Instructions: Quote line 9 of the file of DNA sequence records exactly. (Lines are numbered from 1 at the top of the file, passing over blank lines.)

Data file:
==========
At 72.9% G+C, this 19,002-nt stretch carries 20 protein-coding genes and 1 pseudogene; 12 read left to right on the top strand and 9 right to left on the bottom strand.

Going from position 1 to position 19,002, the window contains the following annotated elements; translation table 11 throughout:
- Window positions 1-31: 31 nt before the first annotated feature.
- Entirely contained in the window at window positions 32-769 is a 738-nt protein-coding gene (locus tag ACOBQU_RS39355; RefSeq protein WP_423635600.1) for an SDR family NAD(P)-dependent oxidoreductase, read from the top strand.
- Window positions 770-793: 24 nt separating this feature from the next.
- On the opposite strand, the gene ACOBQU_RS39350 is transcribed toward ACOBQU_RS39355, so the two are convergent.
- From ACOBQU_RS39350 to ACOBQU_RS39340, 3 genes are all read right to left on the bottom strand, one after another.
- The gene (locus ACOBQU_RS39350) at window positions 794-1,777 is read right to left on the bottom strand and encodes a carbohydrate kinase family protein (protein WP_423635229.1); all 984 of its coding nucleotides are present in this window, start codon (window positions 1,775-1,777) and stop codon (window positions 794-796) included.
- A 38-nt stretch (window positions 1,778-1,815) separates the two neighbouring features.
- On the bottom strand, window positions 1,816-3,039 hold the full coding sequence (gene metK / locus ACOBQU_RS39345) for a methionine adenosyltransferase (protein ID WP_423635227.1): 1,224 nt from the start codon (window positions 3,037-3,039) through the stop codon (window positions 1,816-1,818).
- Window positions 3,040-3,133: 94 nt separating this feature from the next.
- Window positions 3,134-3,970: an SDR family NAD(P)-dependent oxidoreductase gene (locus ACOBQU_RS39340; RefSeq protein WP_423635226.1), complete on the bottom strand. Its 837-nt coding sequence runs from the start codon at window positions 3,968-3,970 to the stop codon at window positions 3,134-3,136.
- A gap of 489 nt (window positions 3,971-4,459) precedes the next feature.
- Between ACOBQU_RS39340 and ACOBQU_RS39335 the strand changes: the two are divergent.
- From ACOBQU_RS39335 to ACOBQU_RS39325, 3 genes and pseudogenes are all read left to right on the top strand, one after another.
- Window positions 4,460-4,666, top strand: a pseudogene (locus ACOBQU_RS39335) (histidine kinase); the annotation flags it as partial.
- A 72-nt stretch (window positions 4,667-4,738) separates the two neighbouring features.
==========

- A 38-nt stretch (window positions 1,778-1,815) separates the two neighbouring features.